In the world of sport there are winners and losers, gold medallists and silver medallists, record breakers and the rest of the field. In every contest there will be some celebrating, whilst others commiserate and then (hopefully) vow to fight on.
Nobody likes to fail. But for a teenager, failure can feel like devastation.
When your ego and identity are still forming, what might seem like small failures to others can cause heartbreak and self-blaming for tweens and teens. Whether it’s rejection by someone you’ve got a crush on, a poor score in a test, or a loss in a varsity game, tweens and teenagers take failure hard.
However, the truth is that failure can offer much greater life lessons than success. But first, we must learn how to face failure head on.
More than anything, parents want to protect their children from discomfort and pain, whether physical or emotional. Yet, by keeping hardships at bay, we can unwittingly deprive students of the sense of confidence and empowerment that’s created by overcoming a challenge. Renowned speaker on adolescent mental health, Dick Moore visited Bangkok Patana School two years ago and taught a valuable lesson.
“Out of love and desire to protect our children’s self-esteem, we have bulldozed every uncomfortable bump and obstacle out of their way, clearing the manicured path we hoped would lead to success and happiness. Unfortunately, in doing so we have deprived our children of the most important lessons of childhood. The setbacks, mistakes, miscalculations, and failures we have shoved out of our children’s way are the very experiences that teach them how to be resourceful, persistent, innovative, and resilient citizens of the world.”
We find success in failure when we use it as a learning experience and move forward with greater strength. Further- more, what matters most is how we respond to what we perceive as failure. Therefore, parents and teachers need to be aware of this when supporting students through challenging experiences.
If you’re a parent or teacher, observe how your child or student reacts to failure. Then ask yourself these questions:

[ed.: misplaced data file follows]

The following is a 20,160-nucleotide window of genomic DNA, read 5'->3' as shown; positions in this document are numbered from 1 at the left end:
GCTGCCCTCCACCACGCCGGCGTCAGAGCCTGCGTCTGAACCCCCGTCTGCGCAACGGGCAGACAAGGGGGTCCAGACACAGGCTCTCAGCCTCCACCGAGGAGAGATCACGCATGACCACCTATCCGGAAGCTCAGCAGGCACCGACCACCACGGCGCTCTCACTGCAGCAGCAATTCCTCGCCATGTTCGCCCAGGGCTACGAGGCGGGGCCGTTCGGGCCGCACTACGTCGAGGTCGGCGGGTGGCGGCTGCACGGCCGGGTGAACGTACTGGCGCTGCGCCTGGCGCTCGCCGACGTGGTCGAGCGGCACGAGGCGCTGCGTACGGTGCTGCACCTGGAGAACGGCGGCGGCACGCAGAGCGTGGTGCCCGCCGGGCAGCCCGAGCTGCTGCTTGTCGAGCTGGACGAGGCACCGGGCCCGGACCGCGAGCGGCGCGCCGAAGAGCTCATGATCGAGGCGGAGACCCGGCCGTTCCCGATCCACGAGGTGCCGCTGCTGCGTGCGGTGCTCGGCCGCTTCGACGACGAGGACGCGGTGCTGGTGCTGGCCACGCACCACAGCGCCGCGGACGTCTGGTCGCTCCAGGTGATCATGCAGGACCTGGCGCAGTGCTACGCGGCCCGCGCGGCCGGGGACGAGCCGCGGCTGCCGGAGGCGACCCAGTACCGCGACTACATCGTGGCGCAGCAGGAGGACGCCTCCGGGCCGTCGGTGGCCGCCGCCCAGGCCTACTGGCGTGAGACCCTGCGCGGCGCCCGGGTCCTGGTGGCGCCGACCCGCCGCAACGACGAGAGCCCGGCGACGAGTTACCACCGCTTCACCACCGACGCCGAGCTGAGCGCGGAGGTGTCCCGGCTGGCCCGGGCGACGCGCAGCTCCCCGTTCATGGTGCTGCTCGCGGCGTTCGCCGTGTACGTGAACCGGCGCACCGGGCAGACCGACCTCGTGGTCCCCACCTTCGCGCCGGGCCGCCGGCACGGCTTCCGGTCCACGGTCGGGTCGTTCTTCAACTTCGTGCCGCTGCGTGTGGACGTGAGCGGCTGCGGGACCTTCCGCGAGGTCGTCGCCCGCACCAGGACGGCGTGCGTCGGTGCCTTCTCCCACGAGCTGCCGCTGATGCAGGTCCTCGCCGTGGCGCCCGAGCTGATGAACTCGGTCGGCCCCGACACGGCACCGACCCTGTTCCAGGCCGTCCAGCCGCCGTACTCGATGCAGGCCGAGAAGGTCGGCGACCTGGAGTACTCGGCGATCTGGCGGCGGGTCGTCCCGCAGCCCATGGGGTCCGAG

• Do they give up rather than trying again?
• Are there certain activities they avoid out of fear of failure?
• When they have a setback, do they blame others? Or do they shame themselves?
• Do they only stick with activities they know they are good at?
• Do they avoid thinking about why something was difficult or didn’t work out as they wanted it to?
If the answer to any of these questions is yes, then your teen or tween may need to reframe how they’re looking at failure and we, the adults in their lives need to help to facilitate that.
When we work toward a goal, experience failure, and keep on going, we’re building what’s known as grit.
Researcher Angela Duckworth defines grit as “perseverance and passion for long-term goals.” Her research has shown that people who possess grit are more successful over time. Furthermore, grit is a better predictor of long-term success than talent.
But the important word here is long-term: It may be necessary to fall down and get up, again and again, in order to eventually achieve those goals.
“I worry about people who cruise through life, friction-free, for a long, long time before encountering their first real failure. They have so little practice falling and getting up again. I see a lot of invisibly vulnerable high-achievers stumble in young adulthood and struggle to get up again. I call them the ‘fragile perfects.’ Sometimes I meet fragile perfects in my office after a midterm or a final. Very quickly, it becomes clear that these bright and wonderful people know how to succeed but not how to fail.” – Angela Duckworth, Grit: The Power of Passion and Perseverance
Let’s remember the words of the great Michael Jordan, “I’ve missed more than 9000 shots in my career. I’ve lost almost 300 games. Twenty-six times I’ve been trusted to take the game winning shot and missed. I’ve failed over and over and over again in my life. And that is why I succeed.”
If you haven’t already checked out the Michael Jordan documentary on Netflix, give it a try.
By Cindy Adair, Cross Campus Assistant Principal Sports and ECAs, Bangkok Patana School
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